Our affiliated faculty is composed of senior faculty members from different disciplines. Our faculty members will be involve in the Center's academic activities such as leading seminars and colloquia, coordinating research groups, participating in academic committees and convening international conferences.

Prof. Yishai Blank

Local Government Law, Administrative Law, Global Cities, Urban Legal Policy, Law and Secularism, and Legal Theory.

Prof. Michael Birnhack

Intellectual property, privacy law, information law, and law and technology. 

Dr. Yael Sternhell

American Civil War and its long aftermath, the American South, and the social history of archives.

Dr. Rachel Friedman History of political and economic thought; theories of distributive justice; comparative welfare law and policy; and the political and ethical philosophy of Aristotle.
Dr. Natalie Davidson

International human rights law and constitutional law from interdisciplinary perspectives, combining legal, historical, and social scientific approaches. 

Prof. Roy Krietner

Private law, legal history, and law and political thought.

Prof. Yotam Margalit

International and comparative political economy.

Prof. Guy Mundlak

Labor market, welfare state, constitutional social rights in general, and on the rights to social security and work in particular;  The effects of globalization on labor markets, the efficacy of international instruments in responding to the regulatory deficit, looking at both the movement of capital and labor.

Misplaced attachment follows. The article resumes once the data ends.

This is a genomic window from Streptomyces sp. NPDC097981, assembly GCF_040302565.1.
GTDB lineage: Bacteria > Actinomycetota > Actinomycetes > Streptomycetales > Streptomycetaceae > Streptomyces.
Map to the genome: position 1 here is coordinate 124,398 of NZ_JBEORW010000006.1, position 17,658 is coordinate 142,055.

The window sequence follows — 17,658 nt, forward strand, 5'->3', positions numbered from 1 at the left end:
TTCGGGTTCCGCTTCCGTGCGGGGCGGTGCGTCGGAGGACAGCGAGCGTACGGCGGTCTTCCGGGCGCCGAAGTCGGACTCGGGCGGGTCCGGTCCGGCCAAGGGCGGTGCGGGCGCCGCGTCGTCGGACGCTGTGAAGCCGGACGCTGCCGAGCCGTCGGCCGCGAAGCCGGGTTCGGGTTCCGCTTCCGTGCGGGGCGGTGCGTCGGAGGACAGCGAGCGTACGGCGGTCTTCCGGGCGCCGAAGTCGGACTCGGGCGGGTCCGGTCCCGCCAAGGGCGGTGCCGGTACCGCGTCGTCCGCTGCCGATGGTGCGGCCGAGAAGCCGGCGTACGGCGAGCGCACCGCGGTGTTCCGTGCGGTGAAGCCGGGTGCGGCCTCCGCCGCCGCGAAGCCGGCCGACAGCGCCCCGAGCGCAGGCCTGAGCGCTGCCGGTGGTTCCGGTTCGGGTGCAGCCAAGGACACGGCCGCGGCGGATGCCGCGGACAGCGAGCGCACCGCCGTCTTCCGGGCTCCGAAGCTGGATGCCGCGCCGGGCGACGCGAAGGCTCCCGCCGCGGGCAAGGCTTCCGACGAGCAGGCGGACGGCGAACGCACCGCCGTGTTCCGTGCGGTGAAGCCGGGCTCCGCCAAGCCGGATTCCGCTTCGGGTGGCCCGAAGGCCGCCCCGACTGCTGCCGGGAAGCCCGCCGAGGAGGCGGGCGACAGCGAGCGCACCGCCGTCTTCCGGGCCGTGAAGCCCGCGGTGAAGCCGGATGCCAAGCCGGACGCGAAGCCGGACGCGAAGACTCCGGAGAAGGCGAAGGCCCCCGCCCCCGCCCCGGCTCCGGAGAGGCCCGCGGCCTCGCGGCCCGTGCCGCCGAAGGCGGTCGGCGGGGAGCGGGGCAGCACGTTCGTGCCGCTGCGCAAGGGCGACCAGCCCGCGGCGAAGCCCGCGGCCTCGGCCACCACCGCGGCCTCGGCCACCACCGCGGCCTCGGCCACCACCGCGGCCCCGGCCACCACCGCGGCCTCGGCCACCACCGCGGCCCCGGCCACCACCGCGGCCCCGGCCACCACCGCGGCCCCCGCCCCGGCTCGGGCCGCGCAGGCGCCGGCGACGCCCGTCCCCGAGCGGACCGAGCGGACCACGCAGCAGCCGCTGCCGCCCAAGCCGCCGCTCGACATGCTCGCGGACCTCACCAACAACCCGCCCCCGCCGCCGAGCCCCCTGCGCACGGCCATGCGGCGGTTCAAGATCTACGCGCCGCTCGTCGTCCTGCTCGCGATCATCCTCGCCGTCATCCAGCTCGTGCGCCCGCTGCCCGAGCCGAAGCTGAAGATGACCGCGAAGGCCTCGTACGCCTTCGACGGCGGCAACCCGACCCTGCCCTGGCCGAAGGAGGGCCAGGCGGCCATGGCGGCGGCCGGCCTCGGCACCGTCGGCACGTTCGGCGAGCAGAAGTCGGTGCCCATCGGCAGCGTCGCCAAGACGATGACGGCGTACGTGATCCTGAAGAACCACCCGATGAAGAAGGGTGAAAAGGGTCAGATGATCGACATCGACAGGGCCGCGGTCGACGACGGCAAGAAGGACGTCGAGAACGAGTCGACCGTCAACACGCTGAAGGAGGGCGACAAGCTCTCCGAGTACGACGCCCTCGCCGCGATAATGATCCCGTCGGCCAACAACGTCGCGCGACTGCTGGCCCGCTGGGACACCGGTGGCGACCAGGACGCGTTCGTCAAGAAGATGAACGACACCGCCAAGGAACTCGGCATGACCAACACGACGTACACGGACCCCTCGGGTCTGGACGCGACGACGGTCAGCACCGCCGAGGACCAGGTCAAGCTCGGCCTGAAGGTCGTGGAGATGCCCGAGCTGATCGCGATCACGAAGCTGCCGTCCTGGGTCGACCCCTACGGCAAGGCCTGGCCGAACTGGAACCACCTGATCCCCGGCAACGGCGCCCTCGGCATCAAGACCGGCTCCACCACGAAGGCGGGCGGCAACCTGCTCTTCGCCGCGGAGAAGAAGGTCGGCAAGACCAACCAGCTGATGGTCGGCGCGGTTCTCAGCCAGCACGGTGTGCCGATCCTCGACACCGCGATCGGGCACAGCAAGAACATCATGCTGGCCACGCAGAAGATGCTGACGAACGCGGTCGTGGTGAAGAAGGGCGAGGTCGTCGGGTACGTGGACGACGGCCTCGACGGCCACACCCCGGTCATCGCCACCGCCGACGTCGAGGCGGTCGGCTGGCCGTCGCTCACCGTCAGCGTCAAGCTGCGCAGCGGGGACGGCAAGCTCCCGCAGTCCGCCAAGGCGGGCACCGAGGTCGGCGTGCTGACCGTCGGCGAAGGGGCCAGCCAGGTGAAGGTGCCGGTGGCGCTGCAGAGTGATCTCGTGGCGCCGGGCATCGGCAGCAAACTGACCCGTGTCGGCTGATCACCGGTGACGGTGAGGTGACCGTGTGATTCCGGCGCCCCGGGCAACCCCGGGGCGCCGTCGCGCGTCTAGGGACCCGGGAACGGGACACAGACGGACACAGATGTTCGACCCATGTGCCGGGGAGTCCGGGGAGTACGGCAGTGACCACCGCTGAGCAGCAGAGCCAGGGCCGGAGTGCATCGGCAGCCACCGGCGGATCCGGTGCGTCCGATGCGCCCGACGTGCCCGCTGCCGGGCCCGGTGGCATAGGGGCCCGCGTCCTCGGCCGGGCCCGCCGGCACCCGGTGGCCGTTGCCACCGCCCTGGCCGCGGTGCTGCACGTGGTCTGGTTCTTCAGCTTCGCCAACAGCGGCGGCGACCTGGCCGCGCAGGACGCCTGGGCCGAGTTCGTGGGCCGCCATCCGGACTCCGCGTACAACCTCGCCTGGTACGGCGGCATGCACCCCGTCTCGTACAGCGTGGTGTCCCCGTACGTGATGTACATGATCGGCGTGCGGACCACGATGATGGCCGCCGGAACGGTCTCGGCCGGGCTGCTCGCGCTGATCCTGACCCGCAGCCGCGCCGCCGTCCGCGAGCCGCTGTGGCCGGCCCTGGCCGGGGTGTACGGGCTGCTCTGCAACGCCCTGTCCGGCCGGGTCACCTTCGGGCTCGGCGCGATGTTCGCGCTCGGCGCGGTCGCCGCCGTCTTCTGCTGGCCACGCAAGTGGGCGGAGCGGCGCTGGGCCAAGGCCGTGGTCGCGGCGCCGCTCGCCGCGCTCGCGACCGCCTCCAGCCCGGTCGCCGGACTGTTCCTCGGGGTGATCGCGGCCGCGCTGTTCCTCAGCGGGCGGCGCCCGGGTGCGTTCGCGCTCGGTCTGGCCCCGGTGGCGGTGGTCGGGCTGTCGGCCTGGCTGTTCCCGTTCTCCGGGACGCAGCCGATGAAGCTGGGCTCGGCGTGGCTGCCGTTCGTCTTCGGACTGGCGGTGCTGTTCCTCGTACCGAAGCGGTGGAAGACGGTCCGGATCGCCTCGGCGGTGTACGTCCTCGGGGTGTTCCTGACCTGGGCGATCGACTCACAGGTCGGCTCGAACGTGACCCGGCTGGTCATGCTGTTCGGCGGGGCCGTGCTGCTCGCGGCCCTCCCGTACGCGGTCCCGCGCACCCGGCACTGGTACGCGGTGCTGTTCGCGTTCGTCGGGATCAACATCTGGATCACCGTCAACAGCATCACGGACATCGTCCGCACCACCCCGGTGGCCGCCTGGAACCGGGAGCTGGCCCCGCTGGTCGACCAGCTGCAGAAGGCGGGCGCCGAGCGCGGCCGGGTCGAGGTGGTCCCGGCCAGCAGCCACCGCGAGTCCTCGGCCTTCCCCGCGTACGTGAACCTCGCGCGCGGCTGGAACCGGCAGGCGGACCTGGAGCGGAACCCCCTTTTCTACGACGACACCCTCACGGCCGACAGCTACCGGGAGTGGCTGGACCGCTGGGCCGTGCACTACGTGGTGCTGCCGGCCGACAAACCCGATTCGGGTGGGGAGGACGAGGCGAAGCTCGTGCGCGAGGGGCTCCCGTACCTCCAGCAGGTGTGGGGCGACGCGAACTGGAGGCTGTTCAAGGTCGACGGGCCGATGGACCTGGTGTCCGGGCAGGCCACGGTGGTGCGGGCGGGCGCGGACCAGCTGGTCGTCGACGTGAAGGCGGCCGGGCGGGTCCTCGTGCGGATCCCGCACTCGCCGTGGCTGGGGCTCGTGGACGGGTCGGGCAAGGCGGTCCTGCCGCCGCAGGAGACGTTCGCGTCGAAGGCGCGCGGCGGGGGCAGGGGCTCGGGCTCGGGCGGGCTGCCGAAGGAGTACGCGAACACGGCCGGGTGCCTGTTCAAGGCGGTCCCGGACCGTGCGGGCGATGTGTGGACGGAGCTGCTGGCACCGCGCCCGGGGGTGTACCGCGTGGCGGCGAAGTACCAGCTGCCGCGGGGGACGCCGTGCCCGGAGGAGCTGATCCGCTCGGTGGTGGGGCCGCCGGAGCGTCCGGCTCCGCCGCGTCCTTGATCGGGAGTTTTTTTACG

Prof. Hila Shamir

Employment, labor, immigration, and welfare law with a focus on issues of human trafficking, gender equality, informal work, and welfare state privatization.

Prof. Assaf Sharon


Prof. Michael Zakim

American political economy and capitalism (including labor history), political theory; material culture; fashion; the history of photography; sociology of knowledge; history of the body; gender.

Dr. Alon Yakter

 Dynamics and implications of intergroup identities, attitudes, and conflict from a comparative perspective,  how ethnic and social cleavages are influenced by economic, social, and political factors, and how, in turn, they shape redistributive policies, public attitudes, voting patterns, and support for conflict resolution.












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